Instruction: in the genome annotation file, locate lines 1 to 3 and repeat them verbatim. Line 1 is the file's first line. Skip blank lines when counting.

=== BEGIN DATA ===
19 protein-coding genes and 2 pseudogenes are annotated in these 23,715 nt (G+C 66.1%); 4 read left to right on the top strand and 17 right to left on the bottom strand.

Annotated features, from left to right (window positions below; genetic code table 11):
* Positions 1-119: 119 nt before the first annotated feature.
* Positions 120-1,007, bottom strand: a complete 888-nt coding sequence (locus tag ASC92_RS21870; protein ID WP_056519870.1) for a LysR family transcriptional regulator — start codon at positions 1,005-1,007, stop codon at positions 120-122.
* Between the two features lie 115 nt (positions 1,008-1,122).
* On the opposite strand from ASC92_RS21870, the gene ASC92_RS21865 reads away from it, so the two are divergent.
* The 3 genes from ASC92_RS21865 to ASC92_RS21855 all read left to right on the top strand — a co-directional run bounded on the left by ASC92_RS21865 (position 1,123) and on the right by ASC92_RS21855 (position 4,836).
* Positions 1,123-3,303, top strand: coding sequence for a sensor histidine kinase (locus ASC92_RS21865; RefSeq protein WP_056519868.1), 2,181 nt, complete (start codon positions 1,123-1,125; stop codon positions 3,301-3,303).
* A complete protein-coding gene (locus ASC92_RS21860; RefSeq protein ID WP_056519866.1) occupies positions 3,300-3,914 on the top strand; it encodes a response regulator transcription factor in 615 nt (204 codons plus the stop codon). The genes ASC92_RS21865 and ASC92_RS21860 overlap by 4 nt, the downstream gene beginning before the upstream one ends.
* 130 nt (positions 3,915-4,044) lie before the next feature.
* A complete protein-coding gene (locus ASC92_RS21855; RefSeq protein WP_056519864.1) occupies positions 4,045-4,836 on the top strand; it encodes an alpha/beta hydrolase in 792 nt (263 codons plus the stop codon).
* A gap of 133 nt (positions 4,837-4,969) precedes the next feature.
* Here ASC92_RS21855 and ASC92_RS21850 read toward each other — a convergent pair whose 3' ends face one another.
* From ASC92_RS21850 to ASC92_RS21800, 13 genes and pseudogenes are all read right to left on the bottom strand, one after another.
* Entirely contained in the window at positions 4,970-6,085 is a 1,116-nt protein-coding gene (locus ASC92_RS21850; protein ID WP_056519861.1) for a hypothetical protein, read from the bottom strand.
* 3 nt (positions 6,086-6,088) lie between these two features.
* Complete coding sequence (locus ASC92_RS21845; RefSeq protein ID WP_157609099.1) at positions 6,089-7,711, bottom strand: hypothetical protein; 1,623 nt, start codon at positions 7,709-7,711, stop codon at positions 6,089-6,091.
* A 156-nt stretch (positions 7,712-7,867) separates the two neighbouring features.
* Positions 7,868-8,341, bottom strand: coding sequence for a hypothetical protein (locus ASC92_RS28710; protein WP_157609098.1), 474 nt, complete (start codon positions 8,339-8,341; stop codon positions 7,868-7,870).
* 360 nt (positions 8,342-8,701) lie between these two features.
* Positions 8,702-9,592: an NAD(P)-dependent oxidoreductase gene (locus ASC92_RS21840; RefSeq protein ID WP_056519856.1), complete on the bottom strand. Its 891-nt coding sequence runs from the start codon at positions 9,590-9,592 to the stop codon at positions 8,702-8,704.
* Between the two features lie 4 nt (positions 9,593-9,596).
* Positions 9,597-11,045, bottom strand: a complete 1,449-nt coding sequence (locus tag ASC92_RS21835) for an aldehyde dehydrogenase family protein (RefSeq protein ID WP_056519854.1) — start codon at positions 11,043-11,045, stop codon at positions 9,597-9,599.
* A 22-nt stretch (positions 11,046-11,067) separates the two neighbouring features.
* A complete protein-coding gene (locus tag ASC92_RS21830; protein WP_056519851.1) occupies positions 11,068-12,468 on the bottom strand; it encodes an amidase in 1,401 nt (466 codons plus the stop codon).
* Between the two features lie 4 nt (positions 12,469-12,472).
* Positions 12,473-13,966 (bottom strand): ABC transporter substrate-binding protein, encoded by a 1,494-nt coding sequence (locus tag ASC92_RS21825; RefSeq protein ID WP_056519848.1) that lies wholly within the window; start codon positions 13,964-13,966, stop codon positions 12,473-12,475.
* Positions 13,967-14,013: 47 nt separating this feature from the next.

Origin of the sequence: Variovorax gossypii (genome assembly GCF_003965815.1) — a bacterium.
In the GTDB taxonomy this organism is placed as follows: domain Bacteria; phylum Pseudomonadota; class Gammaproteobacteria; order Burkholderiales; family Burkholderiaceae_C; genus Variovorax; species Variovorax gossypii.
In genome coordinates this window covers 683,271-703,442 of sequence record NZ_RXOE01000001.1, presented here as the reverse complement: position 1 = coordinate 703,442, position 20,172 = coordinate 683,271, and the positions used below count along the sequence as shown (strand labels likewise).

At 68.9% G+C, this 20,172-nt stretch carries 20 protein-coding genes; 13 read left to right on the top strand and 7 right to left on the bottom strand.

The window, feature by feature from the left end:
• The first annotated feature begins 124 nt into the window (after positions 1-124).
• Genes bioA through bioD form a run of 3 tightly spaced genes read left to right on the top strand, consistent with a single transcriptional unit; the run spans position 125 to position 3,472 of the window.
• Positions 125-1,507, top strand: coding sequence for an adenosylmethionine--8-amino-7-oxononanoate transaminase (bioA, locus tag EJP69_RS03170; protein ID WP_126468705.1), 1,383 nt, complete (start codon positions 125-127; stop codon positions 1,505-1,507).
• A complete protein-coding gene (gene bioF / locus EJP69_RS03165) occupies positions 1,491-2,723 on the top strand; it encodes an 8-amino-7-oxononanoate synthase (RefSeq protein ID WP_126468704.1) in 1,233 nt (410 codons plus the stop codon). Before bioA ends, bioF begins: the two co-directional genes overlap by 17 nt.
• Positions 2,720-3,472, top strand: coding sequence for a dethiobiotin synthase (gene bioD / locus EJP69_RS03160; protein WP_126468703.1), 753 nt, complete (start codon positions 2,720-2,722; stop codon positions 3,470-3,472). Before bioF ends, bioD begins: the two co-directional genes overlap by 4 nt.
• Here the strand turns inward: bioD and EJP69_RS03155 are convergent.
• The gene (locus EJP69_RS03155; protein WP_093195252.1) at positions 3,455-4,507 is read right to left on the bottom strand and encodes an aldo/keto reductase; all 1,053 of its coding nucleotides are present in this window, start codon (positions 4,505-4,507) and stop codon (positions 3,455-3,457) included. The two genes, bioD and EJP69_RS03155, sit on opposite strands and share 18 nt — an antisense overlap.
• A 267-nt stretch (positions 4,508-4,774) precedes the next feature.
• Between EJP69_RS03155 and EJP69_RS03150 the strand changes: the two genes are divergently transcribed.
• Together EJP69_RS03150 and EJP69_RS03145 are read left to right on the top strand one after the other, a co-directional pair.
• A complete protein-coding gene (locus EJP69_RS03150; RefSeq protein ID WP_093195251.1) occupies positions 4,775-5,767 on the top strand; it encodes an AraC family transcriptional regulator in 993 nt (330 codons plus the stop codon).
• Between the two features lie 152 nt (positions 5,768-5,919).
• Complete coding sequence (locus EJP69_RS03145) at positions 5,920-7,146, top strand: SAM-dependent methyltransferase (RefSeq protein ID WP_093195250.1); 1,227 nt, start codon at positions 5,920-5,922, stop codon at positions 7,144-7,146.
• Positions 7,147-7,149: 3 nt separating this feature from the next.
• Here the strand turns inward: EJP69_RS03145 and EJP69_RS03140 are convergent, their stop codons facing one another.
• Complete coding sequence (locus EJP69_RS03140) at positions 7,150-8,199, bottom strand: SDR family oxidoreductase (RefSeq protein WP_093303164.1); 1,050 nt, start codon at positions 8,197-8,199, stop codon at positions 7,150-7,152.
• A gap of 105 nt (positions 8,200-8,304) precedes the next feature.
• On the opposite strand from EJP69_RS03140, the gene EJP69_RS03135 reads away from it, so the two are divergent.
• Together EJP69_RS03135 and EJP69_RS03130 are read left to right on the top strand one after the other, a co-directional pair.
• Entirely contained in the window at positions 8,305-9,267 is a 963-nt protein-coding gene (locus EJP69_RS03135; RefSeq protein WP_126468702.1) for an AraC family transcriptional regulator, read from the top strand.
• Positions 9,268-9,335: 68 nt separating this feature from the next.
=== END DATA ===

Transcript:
19 protein-coding genes and 2 pseudogenes are annotated in these 23,715 nt (G+C 66.1%); 4 read left to right on the top strand and 17 right to left on the bottom strand.

Annotated features, from left to right (window positions below; genetic code table 11):
* Positions 1-119: 119 nt before the first annotated feature.